A five-judge Court of Appeal heard two appeals separately on Thursday (4th July), both of which involved sexual offenders who were asking for their sentences to be reduced.
The first appeal in the morning involved a man who pleaded guilty to charges of sexual assault by digital anal penetration and outrage of modesty, against his 7-year-old grandson. He was sentenced to 11 years’ imprisonment for the sexual assault charge, having been given a discount of 1 year by the High Court judge for reasons explained below.
The other appeal in the afternoon involved another man who pleaded guilty to charges of sexual assault by penetration, outrage of modesty and causing hurt by means of poison, associated with sexual acts committed against three of his daughter’s friends. He was sentenced to a global term of 20 years’ imprisonment and 16 strokes of the cane.
Chief Justice Sundaresh Menon – along with Judges of Appeal Judith Prakash, Tay Yong Kwang and Steven Chong as well as Justice Woo Bih Li – dismissed both appeals and indicated that the court would be issuing detailed grounds for their decision in the first appeal in due course.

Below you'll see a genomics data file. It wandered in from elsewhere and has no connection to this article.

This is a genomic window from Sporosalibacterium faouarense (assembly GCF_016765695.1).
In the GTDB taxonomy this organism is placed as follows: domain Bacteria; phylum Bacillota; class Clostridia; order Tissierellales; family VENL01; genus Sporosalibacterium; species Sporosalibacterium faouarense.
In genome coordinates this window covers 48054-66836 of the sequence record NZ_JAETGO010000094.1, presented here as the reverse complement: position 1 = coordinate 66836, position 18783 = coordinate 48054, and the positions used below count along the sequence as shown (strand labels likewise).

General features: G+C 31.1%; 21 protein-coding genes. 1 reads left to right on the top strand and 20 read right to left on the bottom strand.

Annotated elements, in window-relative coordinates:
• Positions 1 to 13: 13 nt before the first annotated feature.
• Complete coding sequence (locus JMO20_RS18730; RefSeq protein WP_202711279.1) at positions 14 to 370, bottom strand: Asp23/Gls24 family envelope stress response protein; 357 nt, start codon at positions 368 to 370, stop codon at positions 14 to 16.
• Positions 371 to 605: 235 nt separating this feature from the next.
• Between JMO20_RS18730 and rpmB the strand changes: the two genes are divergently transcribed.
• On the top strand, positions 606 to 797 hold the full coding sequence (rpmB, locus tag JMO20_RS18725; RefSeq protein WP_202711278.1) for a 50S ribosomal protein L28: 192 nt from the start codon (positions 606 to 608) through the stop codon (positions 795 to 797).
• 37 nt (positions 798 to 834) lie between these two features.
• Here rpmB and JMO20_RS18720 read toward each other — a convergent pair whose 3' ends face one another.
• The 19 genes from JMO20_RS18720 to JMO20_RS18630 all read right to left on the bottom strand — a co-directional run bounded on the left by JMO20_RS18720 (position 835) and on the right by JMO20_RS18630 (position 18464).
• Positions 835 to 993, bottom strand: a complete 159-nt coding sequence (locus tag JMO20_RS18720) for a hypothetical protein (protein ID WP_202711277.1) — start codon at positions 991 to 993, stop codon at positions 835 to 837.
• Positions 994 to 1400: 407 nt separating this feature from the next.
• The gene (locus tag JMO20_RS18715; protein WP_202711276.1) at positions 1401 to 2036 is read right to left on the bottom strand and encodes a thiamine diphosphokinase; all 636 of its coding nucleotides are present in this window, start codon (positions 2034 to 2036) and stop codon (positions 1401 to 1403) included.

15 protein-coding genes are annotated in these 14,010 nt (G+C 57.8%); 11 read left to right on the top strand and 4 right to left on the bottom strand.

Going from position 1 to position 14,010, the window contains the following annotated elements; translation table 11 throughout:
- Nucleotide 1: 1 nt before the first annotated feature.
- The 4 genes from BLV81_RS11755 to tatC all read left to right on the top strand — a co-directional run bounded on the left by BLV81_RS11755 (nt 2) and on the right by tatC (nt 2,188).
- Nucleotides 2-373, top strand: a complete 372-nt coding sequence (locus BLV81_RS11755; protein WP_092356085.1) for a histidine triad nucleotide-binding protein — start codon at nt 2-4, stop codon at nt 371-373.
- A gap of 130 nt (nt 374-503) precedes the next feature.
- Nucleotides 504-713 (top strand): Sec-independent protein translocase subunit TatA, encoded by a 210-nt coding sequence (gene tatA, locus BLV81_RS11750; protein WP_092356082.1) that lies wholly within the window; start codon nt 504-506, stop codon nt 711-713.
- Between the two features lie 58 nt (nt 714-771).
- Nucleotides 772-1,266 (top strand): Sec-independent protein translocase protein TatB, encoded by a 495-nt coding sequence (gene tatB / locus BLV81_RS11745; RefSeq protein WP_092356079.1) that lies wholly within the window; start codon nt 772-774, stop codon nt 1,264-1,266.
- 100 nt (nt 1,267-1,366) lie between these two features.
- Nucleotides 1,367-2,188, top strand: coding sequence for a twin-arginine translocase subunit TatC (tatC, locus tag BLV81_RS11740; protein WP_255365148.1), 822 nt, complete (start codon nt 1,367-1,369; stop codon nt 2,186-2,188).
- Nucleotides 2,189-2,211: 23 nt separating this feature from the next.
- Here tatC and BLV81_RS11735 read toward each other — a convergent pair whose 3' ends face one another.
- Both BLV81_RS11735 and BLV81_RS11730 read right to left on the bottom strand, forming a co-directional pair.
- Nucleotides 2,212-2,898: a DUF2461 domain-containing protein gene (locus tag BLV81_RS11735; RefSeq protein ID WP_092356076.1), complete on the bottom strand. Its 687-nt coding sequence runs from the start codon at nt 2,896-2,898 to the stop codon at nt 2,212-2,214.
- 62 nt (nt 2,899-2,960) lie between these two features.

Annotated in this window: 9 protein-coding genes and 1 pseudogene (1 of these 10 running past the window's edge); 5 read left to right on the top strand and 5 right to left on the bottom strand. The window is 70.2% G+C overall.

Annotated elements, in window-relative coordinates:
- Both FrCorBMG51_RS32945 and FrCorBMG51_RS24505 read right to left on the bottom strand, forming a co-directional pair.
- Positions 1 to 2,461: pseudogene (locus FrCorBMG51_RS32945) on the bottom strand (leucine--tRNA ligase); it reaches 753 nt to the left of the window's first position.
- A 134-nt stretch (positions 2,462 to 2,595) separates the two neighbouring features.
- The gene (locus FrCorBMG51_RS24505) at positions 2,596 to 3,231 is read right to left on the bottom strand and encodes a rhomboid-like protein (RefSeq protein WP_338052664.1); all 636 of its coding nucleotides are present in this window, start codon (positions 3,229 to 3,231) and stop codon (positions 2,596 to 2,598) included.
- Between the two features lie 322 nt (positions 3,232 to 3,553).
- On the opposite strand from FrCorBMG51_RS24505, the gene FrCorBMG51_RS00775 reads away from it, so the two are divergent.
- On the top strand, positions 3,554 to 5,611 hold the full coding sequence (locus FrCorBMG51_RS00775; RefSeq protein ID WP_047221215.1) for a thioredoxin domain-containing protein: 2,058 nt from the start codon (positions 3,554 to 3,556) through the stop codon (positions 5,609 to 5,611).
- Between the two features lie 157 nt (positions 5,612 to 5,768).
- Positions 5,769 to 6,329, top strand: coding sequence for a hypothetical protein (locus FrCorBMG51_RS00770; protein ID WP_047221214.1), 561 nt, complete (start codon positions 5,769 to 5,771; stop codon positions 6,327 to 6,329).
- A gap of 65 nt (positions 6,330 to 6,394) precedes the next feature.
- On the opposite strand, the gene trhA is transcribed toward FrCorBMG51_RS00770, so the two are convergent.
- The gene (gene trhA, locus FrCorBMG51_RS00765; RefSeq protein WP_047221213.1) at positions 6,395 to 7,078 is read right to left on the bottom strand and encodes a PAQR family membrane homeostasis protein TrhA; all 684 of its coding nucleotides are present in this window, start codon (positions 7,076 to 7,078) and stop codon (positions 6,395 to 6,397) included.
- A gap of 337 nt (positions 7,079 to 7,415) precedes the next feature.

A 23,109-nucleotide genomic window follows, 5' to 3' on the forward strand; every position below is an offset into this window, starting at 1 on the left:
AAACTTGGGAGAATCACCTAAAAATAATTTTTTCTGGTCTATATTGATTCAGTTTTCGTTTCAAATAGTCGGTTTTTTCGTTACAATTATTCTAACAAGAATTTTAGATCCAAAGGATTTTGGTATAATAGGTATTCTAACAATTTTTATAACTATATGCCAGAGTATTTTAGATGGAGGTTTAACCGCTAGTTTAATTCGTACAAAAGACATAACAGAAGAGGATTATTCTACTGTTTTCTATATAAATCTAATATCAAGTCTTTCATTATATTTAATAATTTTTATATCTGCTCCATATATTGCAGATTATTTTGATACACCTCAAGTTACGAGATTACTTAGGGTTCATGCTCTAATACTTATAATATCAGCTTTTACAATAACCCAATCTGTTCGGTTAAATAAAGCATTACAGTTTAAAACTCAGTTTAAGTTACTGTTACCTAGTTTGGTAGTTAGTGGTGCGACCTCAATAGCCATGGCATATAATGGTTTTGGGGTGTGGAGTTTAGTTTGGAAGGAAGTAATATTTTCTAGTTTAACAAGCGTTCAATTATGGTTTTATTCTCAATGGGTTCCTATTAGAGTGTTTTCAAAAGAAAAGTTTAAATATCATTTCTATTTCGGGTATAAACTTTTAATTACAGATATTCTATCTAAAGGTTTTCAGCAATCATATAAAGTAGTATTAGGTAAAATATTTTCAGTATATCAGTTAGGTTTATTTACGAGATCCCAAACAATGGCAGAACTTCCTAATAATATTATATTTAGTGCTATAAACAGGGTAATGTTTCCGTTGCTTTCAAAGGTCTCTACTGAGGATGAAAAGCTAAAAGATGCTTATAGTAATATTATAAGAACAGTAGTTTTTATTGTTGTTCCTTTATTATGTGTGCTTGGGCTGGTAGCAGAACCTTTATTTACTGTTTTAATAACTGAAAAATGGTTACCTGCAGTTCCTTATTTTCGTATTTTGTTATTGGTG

Mr Derek Kang, who represented the accused in the first appeal, pressed for the sentence for sexual assault to be reduced the minimum term of 8 years mandated by law.
He sought to persuade the court that a sentencing framework laid by the Court of Appeal in September 2017, in the context of digital vaginal penetration, should be attenuated in the context of digital anal penetration as “the latter was less serious than former in principle”.
This appeared to be the view taken by the judge who sentenced the accused in the first appeal, who thought that there was room for doubt as to whether the benchmark sentences should be equated between different forms of sexual penetration, and hence decided to give a 1 year discount in the overall sentence.
The accused in the second appeal appeared in person and spoke through his interpreter, pleading for the court to order his imprisonment terms to run concurrently rather than consecutively.
Deputy Public Prosecutor (DPP) Mohamed Faizal, who appeared for the Prosecution one appeal after another, pointed out that there was abuse of a position of trust in both cases, such that the sentences impoed could not have been excessive, “let alone manifestly so”.